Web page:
"You're a lawyer, right? Why wouldn't she hire you?"
"I'm a general practitioner, remember? From the little research I've done, it sounds like she needs somebody who does eminent domain law. But she seems like quite a character, so I'm gonna go see her anyway."
"Text me some pictures of the house, okay? I've never actually been inside. Jaxson and I used to ride over to the island on his brother's boat last summer to party at the top of that old lighthouse, but I hear she's got an armed security guy roaming around now."
"Talisa is private property. You and your friends had best stay away from there," Brooke said, trying to look severe. "Unless you want to share a jail cell with your cousin."
"Whatevs." Farrah set the bottle of nail polish aside and turned the music on again.
Brooke promptly turned down the volume. "Who is that, anyway?"
The girl's eyes widened. "You're kidding, right? Seriously? You never heard Luke Bryan before?"
"These days my playlist mostly consists of Kidz Bop and the Wiggles," Brooke replied.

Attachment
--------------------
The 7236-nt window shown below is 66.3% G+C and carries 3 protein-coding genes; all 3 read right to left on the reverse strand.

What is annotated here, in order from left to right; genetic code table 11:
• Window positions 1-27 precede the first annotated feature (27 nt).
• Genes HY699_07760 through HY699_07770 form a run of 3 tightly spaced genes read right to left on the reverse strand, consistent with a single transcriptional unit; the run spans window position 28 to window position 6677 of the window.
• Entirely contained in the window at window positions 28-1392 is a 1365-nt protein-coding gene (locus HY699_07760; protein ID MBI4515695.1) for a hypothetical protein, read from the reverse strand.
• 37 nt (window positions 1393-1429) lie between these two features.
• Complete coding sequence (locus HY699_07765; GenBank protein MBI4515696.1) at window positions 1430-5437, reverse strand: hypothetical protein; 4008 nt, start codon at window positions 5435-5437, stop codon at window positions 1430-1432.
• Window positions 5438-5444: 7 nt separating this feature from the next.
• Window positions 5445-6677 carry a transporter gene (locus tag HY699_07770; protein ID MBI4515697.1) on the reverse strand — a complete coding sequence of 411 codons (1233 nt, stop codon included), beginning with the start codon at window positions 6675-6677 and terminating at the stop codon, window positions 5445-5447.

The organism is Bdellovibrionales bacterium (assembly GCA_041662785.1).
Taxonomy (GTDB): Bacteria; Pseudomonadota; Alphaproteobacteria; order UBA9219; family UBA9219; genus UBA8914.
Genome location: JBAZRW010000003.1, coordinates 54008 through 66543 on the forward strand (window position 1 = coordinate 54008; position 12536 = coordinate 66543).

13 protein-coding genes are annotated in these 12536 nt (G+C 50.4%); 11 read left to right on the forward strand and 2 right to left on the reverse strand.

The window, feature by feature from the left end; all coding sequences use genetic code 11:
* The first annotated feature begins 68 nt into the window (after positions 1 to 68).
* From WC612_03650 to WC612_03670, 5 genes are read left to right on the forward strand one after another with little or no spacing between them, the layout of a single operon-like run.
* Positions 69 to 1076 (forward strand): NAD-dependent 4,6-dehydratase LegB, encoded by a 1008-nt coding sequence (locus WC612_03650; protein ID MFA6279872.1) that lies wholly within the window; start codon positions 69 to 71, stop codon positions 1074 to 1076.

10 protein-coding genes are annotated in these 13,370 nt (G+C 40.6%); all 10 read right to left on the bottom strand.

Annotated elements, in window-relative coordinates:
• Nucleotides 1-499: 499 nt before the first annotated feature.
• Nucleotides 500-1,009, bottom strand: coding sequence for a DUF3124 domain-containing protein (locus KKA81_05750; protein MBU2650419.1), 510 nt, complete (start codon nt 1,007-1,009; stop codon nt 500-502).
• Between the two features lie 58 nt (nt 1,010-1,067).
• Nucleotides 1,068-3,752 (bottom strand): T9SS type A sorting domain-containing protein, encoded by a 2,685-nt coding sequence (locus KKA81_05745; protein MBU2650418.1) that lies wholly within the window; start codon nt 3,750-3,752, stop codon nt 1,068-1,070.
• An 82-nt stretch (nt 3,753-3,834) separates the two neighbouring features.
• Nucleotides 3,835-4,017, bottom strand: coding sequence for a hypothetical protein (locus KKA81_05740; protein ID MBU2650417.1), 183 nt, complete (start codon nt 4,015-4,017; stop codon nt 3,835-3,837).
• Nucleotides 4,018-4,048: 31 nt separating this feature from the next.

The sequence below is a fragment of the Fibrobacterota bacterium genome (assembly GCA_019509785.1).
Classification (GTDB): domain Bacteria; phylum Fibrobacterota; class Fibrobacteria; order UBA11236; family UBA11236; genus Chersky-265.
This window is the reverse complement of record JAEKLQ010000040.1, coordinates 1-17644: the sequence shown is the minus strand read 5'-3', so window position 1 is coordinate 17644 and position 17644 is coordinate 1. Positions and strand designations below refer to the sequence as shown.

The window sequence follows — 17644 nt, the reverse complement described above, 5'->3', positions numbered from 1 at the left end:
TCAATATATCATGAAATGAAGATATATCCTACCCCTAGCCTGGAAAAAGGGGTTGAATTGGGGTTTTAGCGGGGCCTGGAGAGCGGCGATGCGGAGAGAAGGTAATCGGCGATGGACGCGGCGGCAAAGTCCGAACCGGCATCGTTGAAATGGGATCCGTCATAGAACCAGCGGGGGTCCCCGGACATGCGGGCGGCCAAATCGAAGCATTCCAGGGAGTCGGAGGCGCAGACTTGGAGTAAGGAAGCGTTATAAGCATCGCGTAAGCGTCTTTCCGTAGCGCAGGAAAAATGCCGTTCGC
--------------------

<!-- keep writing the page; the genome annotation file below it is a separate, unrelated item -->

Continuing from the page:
"Girrrrrl, you need to get in the now," Farrah said condescendingly, reeling off her current favorite country music acts before stopping abruptly. "Hey, I almost forgot to tell you the good news."
"I might have gotten us a new client. Jaxson's mom left his dad again this week, and she swears this time it's for good. So I gave her your card. If she hires you for the divorce, do I get, like, a finder's fee or something?"
Brooke laughed. "We've got to find a way to get you into UGA, kid. Someday, you're gonna make somebody a hell of a lawyer."
* * *
The municipal marina was quiet at midday. The tide was dead low, and most of the serious fishermen had set out earlier in the morning. Seagulls screeched and swooped for fiddler crabs scuttling across the exposed gray pluff mud of the riverbank. A couple of derelict-looking shrimp boats creaked at their moorings at the end of the wharf, along with a handful of the open, shallow-hulled center-console boats favored by local crabbers. There were seven or eight shiny new cabin cruisers and three sailboats scattered along the wharf too, but most of the larger, more expensive boats were to be found up the coast, on St. Simon's Island, which was where really wealthy boaters congregated.